One of the biggest parties of the year takes place this Saturday in Louisville, Ky. when more than 150,000 people gather at the legendary Churchill Downs to watch the nation’s top 3-year-old thoroughbred racehorses compete in the 133rd running of the Kentucky Derby.
The Kentucky Derby, or simply the “Derby,” first took place in 1875, making it the longest-running, uninterrupted sporting event in the United States. Because only 3-year-olds are allowed to participate in the race, it is a once-in-a-lifetime opportunity. Every year, thousands of thoroughbreds are born, but only up to 20 of them will participate in the Derby three years later. There are other horse races with larger payouts for the winners, and because the Derby is only open to 3-year-olds, it does not necessarily include the best horses in the world. But for the owners, trainers, jockeys and others in the thoroughbred racing business, winning this mile-and-a-quarter contest is the ultimate accomplishment.
The thoroughbred is a supreme athlete, bred to perfection over hundreds of years. It is the fastest animal in the world. The cheetah can run at a higher speed for short distances, but after a mile the thoroughbred has no equal.
Most of these athletes begin racing at age 2, competing only against other 2-year-olds. Like human children, they make mistakes and learn from them. The next year, they compete in what are called “Derby prep races” throughout the nation.
The biggest prep race in the Los Angeles area, the Santa Anita Derby, takes place in April. This year, a longshot named Tiago won at odds of more than 30-1. My good friend Bill Koeneker from the Malibu Surfside News, who was attending his first Santa Anita Derby, picked the winner. Too bad he only bet two dollars.
Music executive Jerry Moss owns Tiago. The horse is not expected to be the favorite this Saturday, and actually will likely be just as much of a longshot as he was at Santa Anita. However, another horse owned by Moss and a brother of Tiago’s, Giacomo, came out of Santa Anita as a longshot in 2005, and won in Louisville at odds of 51-1.
The opening odds for the Derby will not be ready until Wednesday, after The Malibu Times goes to print, but the likely favorite will be a horse named Curlin. He is a lightly raced thoroughbred, only having competed in three races, and untraditionally did not race at all when he was 2. My pick this year is Scat Daddy, the winner of the Florida Derby. His jockey is Edgar Prado, who rode last year’s Derby winner, Barbaro. But I must warn you, since becoming a fan of the sport 10 years ago I have never correctly predicted the Derby winner.
The Derby always takes place on the first Saturday in May. And the day before that, another race takes place called the Kentucky Oaks, a mile-and-an-eighth race for 3-year-old fillies (female horses). Sometimes if a filly is really special, she runs in the Derby. A filly has won the Derby three times, with Winning Colors last doing it in 1988. There are no fillies entered in this year’s Derby, but some say the favorite to win the Oaks, Rags to Riches, could have done well in the Derby.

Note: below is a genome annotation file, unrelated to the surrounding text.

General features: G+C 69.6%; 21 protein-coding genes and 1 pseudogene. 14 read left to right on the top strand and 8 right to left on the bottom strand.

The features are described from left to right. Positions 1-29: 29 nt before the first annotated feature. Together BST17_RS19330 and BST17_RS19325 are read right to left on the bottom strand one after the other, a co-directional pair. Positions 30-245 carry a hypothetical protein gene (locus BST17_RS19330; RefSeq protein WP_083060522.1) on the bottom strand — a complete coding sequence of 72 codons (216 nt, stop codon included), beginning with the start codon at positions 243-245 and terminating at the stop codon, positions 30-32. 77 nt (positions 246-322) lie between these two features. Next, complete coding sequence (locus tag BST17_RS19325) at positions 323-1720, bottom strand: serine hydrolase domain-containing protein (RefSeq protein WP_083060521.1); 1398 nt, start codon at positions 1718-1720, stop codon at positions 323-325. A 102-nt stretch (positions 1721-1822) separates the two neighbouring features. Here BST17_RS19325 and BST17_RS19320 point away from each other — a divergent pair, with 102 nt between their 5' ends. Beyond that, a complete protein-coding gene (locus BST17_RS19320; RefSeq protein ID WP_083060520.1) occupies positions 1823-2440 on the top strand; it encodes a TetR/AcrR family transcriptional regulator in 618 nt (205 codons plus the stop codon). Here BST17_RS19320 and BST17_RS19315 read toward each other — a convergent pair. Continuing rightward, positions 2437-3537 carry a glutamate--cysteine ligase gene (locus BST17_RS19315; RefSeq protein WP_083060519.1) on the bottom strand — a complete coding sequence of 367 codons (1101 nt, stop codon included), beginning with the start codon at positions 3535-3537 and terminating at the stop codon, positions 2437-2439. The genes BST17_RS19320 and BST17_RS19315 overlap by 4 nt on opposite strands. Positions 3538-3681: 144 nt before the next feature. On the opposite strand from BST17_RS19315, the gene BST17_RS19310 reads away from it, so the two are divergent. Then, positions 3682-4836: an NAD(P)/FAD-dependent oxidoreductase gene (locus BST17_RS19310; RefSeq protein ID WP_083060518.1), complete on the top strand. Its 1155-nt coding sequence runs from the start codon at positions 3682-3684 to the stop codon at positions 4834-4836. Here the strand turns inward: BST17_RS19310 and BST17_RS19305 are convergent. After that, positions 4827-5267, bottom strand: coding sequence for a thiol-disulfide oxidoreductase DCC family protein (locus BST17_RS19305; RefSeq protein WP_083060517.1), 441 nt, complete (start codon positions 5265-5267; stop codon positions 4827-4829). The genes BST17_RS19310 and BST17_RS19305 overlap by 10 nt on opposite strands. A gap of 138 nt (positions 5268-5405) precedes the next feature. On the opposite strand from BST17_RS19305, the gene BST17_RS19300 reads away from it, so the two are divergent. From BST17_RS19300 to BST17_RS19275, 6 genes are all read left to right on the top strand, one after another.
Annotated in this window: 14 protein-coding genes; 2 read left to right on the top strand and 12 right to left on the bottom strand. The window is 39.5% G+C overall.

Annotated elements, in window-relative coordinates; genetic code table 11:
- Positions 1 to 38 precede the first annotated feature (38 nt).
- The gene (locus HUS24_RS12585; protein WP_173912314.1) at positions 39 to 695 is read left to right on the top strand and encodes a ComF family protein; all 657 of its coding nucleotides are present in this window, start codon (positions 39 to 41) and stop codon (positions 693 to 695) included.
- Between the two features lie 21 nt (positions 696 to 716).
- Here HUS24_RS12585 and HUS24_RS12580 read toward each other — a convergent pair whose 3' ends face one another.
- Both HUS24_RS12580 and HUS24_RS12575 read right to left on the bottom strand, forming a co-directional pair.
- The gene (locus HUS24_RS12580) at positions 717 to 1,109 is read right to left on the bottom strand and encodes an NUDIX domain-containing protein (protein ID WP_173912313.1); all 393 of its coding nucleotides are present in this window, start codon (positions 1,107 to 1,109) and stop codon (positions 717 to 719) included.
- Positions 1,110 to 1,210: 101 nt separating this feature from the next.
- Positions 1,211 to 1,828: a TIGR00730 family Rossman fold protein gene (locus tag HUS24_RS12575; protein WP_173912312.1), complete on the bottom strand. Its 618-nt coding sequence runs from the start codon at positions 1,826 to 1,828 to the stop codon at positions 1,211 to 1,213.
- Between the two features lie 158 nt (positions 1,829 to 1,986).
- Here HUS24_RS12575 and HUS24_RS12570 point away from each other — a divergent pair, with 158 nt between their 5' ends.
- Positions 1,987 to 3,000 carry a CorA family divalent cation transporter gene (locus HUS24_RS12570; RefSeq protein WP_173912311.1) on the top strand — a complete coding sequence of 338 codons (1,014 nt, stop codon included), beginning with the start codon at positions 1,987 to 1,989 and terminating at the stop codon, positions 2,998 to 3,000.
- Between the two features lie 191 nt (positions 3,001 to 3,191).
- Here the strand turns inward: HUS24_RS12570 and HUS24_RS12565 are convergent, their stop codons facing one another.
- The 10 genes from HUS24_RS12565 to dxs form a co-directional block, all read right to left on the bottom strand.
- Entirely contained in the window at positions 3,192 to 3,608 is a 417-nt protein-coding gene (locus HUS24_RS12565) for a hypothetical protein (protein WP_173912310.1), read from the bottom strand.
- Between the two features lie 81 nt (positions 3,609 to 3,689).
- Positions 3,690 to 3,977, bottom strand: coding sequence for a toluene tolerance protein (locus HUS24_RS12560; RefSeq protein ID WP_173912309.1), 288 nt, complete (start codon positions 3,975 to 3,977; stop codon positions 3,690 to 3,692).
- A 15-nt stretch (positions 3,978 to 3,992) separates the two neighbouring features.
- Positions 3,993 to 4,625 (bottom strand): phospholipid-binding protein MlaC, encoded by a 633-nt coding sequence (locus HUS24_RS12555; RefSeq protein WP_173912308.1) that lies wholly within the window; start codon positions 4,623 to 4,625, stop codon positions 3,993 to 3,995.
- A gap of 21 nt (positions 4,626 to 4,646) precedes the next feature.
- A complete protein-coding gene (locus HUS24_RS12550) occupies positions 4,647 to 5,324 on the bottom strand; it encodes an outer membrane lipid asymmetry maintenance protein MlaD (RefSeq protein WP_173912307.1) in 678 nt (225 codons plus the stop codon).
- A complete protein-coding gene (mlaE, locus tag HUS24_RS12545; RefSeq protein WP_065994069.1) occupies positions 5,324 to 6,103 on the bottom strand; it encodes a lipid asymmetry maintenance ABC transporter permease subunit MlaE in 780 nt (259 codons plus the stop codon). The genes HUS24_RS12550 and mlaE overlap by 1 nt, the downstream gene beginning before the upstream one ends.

Although more than 150,000 people attend the Derby, many never actually get to see the race except on a monitor. They stand in the infield portion of the track in what is basically a big party. During the hours leading up to the main event, several other races take place. Those in attendance watch as they sip on a traditional Southern cocktail called a Mint Julep and perhaps bet a few dollars. Another Derby tradition is that the women wear fancy hats, often elaborately decorated.
At approximately 6 p.m. local time, the horses begin to walk toward the starting gate as the University of Louisville marching band plays “My Old Kentucky Home.”
After all the competitors are in the gate, the race begins. Some of the jockeys race their horses quickly up to the front, trying to get a big enough lead so that nobody can catch them. Others stay in the middle, and make their move later. And still others begin far back, looking as if they are out of the race, but finish with tremendous speed.
After about two minutes, one horse crosses the finish line before all the others and becomes the champion. A blanket of roses is placed on the winner, which is the reason why the Derby is nicknamed “The Run for the Roses.” And that horse has an opportunity that none of his competitors has. If he can win a race in Maryland two weeks later called the Preakness Stakes and then another in Long Island three weeks after that called the Belmont Stakes, he will become a Triple Crown winner. Only 11 thoroughbreds have won the Triple Crown, none since 1978.
Tune in to NBC, Channel 4, at 1 p.m. for all the Derby coverage. And to make your experience even more exciting, here’s a recipe for the Mint Julep.
– 2 cups sugar
– 2 cups water
– Sprigs of fresh mint
– Crushed ice
1. Boil the sugar and water together for five minutes to create the syrup. Place the syrup in a container with about eight sprigs of fresh mint and refrigerate overnight.
2. Fill a cup with crushed ice; add one tablespoon of syrup and two ounces of whisky (if the alcohol is too much to handle, add more syrup).
3. Stir and add another sprig of fresh mint.